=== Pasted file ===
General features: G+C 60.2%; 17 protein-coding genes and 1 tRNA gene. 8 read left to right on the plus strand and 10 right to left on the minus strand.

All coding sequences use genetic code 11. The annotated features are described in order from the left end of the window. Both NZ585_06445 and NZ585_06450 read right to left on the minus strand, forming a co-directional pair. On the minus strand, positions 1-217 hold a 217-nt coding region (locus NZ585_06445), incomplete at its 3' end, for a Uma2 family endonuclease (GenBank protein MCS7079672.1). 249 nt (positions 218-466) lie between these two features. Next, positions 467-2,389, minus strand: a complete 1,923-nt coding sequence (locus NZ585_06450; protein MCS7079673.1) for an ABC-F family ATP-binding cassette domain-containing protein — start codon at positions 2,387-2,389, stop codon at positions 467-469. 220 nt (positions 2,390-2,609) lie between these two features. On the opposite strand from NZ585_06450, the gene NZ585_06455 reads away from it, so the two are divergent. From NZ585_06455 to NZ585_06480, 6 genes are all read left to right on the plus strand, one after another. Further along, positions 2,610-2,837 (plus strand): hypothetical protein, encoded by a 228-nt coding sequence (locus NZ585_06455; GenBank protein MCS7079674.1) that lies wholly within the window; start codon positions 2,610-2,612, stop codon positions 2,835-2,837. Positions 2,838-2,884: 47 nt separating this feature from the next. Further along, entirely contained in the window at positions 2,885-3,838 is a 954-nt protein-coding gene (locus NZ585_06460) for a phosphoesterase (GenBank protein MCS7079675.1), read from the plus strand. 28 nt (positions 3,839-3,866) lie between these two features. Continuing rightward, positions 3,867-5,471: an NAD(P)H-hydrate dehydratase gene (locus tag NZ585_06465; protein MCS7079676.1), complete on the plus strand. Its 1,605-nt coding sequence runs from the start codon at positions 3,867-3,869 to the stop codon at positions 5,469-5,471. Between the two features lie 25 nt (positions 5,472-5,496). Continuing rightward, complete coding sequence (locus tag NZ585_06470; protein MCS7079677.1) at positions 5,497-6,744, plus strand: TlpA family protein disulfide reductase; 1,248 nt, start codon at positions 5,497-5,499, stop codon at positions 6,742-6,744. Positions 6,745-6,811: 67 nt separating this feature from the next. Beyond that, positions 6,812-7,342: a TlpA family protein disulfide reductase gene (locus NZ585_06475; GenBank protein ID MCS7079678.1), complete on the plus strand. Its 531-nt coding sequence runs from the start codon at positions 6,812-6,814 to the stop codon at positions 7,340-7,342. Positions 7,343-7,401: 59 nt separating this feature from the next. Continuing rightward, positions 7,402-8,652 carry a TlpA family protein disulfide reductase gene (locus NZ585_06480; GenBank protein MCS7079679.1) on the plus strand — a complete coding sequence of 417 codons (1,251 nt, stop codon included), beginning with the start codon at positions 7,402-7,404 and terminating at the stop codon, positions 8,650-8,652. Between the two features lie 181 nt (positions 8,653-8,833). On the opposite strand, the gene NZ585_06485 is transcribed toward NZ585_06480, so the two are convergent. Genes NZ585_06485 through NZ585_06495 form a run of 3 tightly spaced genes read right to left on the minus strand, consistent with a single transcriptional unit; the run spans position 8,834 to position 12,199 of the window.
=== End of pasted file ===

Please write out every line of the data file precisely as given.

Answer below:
General features: G+C 60.2%; 17 protein-coding genes and 1 tRNA gene. 8 read left to right on the plus strand and 10 right to left on the minus strand.

All coding sequences use genetic code 11. The annotated features are described in order from the left end of the window. Both NZ585_06445 and NZ585_06450 read right to left on the minus strand, forming a co-directional pair. On the minus strand, positions 1-217 hold a 217-nt coding region (locus NZ585_06445), incomplete at its 3' end, for a Uma2 family endonuclease (GenBank protein MCS7079672.1). 249 nt (positions 218-466) lie between these two features. Next, positions 467-2,389, minus strand: a complete 1,923-nt coding sequence (locus NZ585_06450; protein MCS7079673.1) for an ABC-F family ATP-binding cassette domain-containing protein — start codon at positions 2,387-2,389, stop codon at positions 467-469. 220 nt (positions 2,390-2,609) lie between these two features. On the opposite strand from NZ585_06450, the gene NZ585_06455 reads away from it, so the two are divergent. From NZ585_06455 to NZ585_06480, 6 genes are all read left to right on the plus strand, one after another. Further along, positions 2,610-2,837 (plus strand): hypothetical protein, encoded by a 228-nt coding sequence (locus NZ585_06455; GenBank protein MCS7079674.1) that lies wholly within the window; start codon positions 2,610-2,612, stop codon positions 2,835-2,837. Positions 2,838-2,884: 47 nt separating this feature from the next. Further along, entirely contained in the window at positions 2,885-3,838 is a 954-nt protein-coding gene (locus NZ585_06460) for a phosphoesterase (GenBank protein MCS7079675.1), read from the plus strand. 28 nt (positions 3,839-3,866) lie between these two features. Continuing rightward, positions 3,867-5,471: an NAD(P)H-hydrate dehydratase gene (locus tag NZ585_06465; protein MCS7079676.1), complete on the plus strand. Its 1,605-nt coding sequence runs from the start codon at positions 3,867-3,869 to the stop codon at positions 5,469-5,471. Between the two features lie 25 nt (positions 5,472-5,496). Continuing rightward, complete coding sequence (locus tag NZ585_06470; protein MCS7079677.1) at positions 5,497-6,744, plus strand: TlpA family protein disulfide reductase; 1,248 nt, start codon at positions 5,497-5,499, stop codon at positions 6,742-6,744. Positions 6,745-6,811: 67 nt separating this feature from the next. Beyond that, positions 6,812-7,342: a TlpA family protein disulfide reductase gene (locus NZ585_06475; GenBank protein ID MCS7079678.1), complete on the plus strand. Its 531-nt coding sequence runs from the start codon at positions 6,812-6,814 to the stop codon at positions 7,340-7,342. Positions 7,343-7,401: 59 nt separating this feature from the next. Continuing rightward, positions 7,402-8,652 carry a TlpA family protein disulfide reductase gene (locus NZ585_06480; GenBank protein MCS7079679.1) on the plus strand — a complete coding sequence of 417 codons (1,251 nt, stop codon included), beginning with the start codon at positions 7,402-7,404 and terminating at the stop codon, positions 8,650-8,652. Between the two features lie 181 nt (positions 8,653-8,833). On the opposite strand, the gene NZ585_06485 is transcribed toward NZ585_06480, so the two are convergent. Genes NZ585_06485 through NZ585_06495 form a run of 3 tightly spaced genes read right to left on the minus strand, consistent with a single transcriptional unit; the run spans position 8,834 to position 12,199 of the window.